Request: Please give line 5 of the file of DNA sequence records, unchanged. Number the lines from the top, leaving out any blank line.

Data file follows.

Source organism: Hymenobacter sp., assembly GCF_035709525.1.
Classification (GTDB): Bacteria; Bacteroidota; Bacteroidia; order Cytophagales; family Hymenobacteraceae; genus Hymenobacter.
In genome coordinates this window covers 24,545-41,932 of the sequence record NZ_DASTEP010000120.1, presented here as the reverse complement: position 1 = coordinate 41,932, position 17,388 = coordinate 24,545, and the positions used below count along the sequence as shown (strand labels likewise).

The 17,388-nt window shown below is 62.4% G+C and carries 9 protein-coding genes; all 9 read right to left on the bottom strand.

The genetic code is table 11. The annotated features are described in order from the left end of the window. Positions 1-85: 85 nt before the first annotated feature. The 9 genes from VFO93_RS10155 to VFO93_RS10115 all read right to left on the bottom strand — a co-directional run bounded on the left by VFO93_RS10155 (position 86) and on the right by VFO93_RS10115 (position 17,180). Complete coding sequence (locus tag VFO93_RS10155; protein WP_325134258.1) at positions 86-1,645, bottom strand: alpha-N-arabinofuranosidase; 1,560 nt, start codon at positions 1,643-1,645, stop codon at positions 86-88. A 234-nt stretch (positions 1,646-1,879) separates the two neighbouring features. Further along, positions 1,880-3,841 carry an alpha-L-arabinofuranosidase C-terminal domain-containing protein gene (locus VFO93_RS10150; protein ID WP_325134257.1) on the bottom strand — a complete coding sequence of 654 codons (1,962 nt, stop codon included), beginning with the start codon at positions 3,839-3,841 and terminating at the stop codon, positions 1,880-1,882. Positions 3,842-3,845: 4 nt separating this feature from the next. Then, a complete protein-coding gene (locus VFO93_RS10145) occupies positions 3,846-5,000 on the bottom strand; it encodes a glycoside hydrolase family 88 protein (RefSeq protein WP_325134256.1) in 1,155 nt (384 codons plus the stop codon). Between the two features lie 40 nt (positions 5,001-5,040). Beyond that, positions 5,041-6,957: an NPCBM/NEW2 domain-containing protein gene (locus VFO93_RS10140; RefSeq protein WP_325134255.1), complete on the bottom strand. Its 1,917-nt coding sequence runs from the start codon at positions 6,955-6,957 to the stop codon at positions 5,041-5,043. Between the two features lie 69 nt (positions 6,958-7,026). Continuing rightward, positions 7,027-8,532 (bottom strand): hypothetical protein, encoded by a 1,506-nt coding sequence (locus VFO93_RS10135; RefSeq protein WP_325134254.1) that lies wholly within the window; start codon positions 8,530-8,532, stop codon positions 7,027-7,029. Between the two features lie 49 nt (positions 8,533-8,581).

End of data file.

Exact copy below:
The genetic code is table 11. The annotated features are described in order from the left end of the window. Positions 1-85: 85 nt before the first annotated feature. The 9 genes from VFO93_RS10155 to VFO93_RS10115 all read right to left on the bottom strand — a co-directional run bounded on the left by VFO93_RS10155 (position 86) and on the right by VFO93_RS10115 (position 17,180). Complete coding sequence (locus tag VFO93_RS10155; protein WP_325134258.1) at positions 86-1,645, bottom strand: alpha-N-arabinofuranosidase; 1,560 nt, start codon at positions 1,643-1,645, stop codon at positions 86-88. A 234-nt stretch (positions 1,646-1,879) separates the two neighbouring features. Further along, positions 1,880-3,841 carry an alpha-L-arabinofuranosidase C-terminal domain-containing protein gene (locus VFO93_RS10150; protein ID WP_325134257.1) on the bottom strand — a complete coding sequence of 654 codons (1,962 nt, stop codon included), beginning with the start codon at positions 3,839-3,841 and terminating at the stop codon, positions 1,880-1,882. Positions 3,842-3,845: 4 nt separating this feature from the next. Then, a complete protein-coding gene (locus VFO93_RS10145) occupies positions 3,846-5,000 on the bottom strand; it encodes a glycoside hydrolase family 88 protein (RefSeq protein WP_325134256.1) in 1,155 nt (384 codons plus the stop codon). Between the two features lie 40 nt (positions 5,001-5,040). Beyond that, positions 5,041-6,957: an NPCBM/NEW2 domain-containing protein gene (locus VFO93_RS10140; RefSeq protein WP_325134255.1), complete on the bottom strand. Its 1,917-nt coding sequence runs from the start codon at positions 6,955-6,957 to the stop codon at positions 5,041-5,043. Between the two features lie 69 nt (positions 6,958-7,026). Continuing rightward, positions 7,027-8,532 (bottom strand): hypothetical protein, encoded by a 1,506-nt coding sequence (locus VFO93_RS10135; RefSeq protein WP_325134254.1) that lies wholly within the window; start codon positions 8,530-8,532, stop codon positions 7,027-7,029. Between the two features lie 49 nt (positions 8,533-8,581).